OLLI at CCU awarded national sustaining public engagement grant
“It is a privilege to be a part of the academic outreach efforts of the College of Graduate and Continuing Studies at CCU,” said Tom McCollough, Ph.D., director of OLLI at CCU. “OLLI at CCU’s efforts to serve the 50-plus community will be significantly enhanced by this grant as it facilitates bringing our programming closer to all the towns and neighborhoods of the Grand Strand. In addition, the grant is being used to promote inclusive membership as we partner with members of the community who represent underserved populations.”
The grant is part of a $3.5 million responsive funding program made possible by the National Endowment for the Humanities (NEH)’s Sustaining the Humanities through the American Rescue Plan (SHARP) initiative.
The ACLS Sustaining Public Engagement Grants support public humanities programs based at accredited United States colleges and universities that have experienced staffing reductions related to pandemic conditions, programming setbacks, and/or loss of institutional capacity for publicly engaged work.
CCU is one of 24 grantees, representing outstanding public programs based at a variety of public and private institutions from 18 states and Puerto Rico. Awarded programs have demonstrated a deep commitment to the co-creation of knowledge with diverse communities outside of academia and promising approaches to addressing the most pressing issues our society faces today.
“The National Endowment for the Humanities is grateful to the American Council of Learned Societies for administering American Rescue Plan funding to speed economic recovery within the higher education sector,” said NEH Chair Shelly C. Lowe (Navajo). “Our colleges and universities are important centers for public humanities, with immense potential to serve their communities through educational resources and public programs that reach broad audiences. These ARP awards will expand public access to new information and discoveries in the humanities, and foster greater collaboration between academic institutions and community partners.”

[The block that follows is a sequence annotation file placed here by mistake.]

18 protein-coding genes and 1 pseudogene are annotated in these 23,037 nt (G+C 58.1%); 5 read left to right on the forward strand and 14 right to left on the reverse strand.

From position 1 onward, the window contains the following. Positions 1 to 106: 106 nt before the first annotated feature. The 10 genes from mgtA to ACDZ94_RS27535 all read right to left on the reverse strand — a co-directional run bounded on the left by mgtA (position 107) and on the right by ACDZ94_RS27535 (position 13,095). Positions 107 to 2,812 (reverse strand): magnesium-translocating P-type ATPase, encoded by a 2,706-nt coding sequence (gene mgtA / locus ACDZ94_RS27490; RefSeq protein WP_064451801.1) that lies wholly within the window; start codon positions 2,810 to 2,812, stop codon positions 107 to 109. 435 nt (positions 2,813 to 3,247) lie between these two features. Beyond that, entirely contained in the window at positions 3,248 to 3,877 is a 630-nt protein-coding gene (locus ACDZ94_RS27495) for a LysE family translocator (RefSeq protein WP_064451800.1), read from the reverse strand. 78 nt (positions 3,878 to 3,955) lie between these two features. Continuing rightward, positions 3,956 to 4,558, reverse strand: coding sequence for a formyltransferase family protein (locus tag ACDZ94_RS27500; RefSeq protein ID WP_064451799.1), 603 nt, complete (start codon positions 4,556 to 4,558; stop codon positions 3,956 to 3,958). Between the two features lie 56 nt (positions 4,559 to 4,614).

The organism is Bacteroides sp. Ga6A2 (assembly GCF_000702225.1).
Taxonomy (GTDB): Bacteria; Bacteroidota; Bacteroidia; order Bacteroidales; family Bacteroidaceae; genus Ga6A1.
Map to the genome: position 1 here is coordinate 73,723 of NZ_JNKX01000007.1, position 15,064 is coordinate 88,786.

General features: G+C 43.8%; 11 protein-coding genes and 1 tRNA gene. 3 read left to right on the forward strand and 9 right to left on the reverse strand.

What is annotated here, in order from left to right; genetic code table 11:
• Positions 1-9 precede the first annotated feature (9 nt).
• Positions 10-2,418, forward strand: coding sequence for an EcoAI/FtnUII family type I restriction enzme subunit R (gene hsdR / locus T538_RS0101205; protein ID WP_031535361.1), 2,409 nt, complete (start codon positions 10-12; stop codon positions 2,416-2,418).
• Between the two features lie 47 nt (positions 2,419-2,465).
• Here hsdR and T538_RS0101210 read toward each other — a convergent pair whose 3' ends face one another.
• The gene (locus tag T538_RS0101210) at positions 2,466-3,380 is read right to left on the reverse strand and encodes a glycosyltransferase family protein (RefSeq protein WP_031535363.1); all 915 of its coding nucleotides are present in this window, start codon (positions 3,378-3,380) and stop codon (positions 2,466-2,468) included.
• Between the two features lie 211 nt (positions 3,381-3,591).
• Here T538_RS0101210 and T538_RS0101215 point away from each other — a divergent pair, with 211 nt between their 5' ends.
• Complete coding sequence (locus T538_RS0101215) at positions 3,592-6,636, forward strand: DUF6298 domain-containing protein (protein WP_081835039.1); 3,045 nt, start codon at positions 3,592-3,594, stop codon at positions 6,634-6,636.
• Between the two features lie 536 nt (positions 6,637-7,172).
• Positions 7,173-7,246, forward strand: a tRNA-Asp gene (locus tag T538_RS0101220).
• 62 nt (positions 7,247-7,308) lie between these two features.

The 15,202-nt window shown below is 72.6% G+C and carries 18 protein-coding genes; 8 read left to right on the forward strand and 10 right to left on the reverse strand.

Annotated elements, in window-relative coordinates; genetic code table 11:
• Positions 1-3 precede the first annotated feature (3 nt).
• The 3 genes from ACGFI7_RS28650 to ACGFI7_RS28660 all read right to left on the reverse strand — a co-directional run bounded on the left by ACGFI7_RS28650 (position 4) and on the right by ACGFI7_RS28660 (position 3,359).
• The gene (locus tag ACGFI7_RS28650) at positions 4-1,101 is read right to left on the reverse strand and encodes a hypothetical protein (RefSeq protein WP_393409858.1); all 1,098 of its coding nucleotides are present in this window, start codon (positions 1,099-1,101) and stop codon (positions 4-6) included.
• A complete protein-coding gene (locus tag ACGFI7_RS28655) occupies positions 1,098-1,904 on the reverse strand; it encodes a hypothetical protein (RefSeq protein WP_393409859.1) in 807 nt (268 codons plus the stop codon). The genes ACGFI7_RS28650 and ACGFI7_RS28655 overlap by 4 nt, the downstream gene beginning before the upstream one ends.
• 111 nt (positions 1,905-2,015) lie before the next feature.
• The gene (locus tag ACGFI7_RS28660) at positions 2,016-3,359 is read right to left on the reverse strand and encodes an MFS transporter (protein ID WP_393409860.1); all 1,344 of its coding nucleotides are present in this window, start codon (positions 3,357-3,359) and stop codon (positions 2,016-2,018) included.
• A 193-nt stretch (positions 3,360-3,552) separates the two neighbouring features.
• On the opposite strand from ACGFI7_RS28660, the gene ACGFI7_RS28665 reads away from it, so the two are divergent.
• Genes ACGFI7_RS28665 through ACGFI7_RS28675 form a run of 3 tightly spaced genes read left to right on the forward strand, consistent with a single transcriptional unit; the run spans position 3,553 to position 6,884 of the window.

“ACLS is proud to support these outstanding examples of publicly-engaged, community-centered scholarship,” said ACLS President Joy Connolly. “Direct engagement with communities beyond the walls of academia is essential to the continued creation of knowledge for the public good. At the same time, these programs will help in expanding our definitions of humanistic scholarship and in contributing to solutions for a brighter future for all.”
The American Rescue Plan Act of 2021 appropriated supplemental funding to the NEH to provide emergency relief to cultural organizations and educational institutions and organizations working in the humanities that have been adversely affected by the coronavirus pandemic. The act recognizes that the humanities sector is an essential component of economic and civic life in the United States.